Monday, June 22, 2015


Pepper being hugged by Tank and fed by The Man

Pepper taking Tank for a walk
(although he says it was the other way around)
 Pepper, our beloved horse died today.

Pepper knew she was a horse, but was very gregarious. She loved being around us. She thought she could walk right in to wherever we were, including our house (if we let her, we kids did, but were careful not to let Mum see). She was always very gentle, and yet she was feisty too. She knew full well that she was the queen of the horses we owned. She was the boss horse, but a graceful elegant one at that.

She was the last of Grandma's hand reared horses, trained to both saddle and harness.

As a saddle horse she was good, but as a harness horse she had no equal!

She pulled our little sulky on a four week adventure from Sydney over the Barrington Tops mountains to Inverell. Our route was well over 700km. We even made the Tamworth newspaper and had a small spot in the local Win News.

That was quite an adventure! But she was such a good horse that we didn't have to hobble her at night, she stayed near our camp (and her horse friend Sam) and happily munched away.

Recreating my Mother's five kids on a horse photo.
As kids, when we lived in the western suburbs of Sydney, we had so much fun with her. Who else at our school could say they lived on an average 1/4 acre block and had a horse!? We would agist her down next to the Great Western Highway. We would ride her up in the George Street bush in Mount Druitt, which is where I finally got the courage to go against the dogs and chased a nasty dog that was scaring her all the way back to it's home.

Pepper walking inside...again.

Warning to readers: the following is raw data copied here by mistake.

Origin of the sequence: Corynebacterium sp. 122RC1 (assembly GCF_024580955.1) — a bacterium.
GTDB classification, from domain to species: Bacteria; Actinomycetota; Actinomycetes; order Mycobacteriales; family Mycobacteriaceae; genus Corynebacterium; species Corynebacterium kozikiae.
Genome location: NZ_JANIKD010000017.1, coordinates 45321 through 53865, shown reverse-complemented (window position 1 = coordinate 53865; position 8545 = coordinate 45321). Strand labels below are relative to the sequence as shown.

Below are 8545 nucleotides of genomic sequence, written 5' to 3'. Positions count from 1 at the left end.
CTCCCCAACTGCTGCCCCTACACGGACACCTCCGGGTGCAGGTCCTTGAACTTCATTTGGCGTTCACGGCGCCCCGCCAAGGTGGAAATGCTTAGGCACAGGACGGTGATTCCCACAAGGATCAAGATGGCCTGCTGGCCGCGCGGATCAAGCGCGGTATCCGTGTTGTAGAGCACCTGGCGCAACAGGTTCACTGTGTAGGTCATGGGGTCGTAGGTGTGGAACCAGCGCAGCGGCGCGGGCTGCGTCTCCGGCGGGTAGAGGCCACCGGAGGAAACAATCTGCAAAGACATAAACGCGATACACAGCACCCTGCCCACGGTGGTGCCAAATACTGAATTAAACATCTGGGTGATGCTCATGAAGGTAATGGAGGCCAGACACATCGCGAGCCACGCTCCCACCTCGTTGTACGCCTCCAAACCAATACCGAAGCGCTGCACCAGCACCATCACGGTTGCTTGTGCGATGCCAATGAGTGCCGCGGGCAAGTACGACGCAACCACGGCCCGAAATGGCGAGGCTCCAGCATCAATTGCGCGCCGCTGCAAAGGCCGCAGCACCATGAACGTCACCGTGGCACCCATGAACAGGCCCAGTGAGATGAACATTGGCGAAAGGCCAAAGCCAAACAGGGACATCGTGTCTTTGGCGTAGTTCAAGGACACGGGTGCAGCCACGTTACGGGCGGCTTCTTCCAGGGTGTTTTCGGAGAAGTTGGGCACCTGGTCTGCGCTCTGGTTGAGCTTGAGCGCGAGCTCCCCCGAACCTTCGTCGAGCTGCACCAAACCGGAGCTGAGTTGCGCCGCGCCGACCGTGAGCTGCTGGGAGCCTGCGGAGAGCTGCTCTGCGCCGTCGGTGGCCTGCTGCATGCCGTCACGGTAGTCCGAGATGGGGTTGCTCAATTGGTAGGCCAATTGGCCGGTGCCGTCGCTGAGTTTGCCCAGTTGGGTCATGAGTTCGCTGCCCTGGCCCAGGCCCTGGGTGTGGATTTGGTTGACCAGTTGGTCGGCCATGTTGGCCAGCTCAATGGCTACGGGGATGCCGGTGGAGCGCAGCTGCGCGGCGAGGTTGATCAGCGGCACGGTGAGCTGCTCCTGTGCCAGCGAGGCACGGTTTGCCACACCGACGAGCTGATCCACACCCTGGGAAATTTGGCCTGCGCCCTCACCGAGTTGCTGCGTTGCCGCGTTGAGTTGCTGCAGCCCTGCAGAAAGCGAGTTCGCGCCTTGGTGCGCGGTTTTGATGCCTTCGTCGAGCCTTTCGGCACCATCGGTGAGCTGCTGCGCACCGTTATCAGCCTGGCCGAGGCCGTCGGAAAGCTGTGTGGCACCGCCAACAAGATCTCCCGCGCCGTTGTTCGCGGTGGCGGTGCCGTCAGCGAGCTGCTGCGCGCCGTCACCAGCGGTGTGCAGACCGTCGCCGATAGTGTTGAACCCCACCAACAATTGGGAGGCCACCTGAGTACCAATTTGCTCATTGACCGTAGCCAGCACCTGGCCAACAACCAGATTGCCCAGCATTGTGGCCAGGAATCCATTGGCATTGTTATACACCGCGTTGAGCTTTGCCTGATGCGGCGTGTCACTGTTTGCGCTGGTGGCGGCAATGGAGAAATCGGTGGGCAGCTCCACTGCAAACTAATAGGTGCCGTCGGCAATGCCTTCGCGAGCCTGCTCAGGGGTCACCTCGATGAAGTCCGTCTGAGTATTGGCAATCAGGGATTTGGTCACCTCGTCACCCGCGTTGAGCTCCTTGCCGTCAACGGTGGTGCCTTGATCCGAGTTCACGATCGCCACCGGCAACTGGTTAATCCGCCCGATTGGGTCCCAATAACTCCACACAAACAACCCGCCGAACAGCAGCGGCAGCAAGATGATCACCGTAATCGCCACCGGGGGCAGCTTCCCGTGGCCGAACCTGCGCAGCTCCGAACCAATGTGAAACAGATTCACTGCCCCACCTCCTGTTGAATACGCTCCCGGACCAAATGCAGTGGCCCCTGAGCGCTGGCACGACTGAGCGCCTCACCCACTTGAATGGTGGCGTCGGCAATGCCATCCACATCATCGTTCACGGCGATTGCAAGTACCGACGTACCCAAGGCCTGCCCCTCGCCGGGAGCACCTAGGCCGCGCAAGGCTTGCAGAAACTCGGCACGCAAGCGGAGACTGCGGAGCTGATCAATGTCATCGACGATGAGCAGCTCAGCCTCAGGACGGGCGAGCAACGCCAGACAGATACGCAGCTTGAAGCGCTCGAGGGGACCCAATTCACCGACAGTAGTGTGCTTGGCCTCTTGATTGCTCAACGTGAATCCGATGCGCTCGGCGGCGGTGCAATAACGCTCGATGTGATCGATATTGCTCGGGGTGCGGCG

Like all horses, she could occasionally get a bit flighty, but I distinctly remember driving with Mum down Pennant Hills Road in Sydney and so long as we kept singing she wouldn't flinch at the huge semi-trailers zooming past (it was highway status even at that time).

The singing was one of Grandma's great tricks with all her horses. It would distract them from whatever they were worried about and they would listen to the song. Grandma used to sing all sorts of hymns to her horses. We did too.

Travelling with horses can be a bit touchy. But not with Pepper. So long as she knew we were going she was happy. My favourite floating memory was the time we took Pepper in the double decker bus that my folks used for ministry in the Presbyterian Church in NSW. We drove up the highway to the central coast. Pepper standing next to one of the downstairs windows. It was so funny to watch the kids in the passing cars looking so bored by the trip (no DVD players in cars back then) and suddenly seeing Pepper and yelling and screaming to their parents about the horse in the bus!

We thank God for the wonderful memories we all have of Pepper. All my children have precious memories of her, and my childhood memories of her are unsurpassed.
Riding Pepper and Sunshine at Geebung Flat
(that's a young Tiger on board too)

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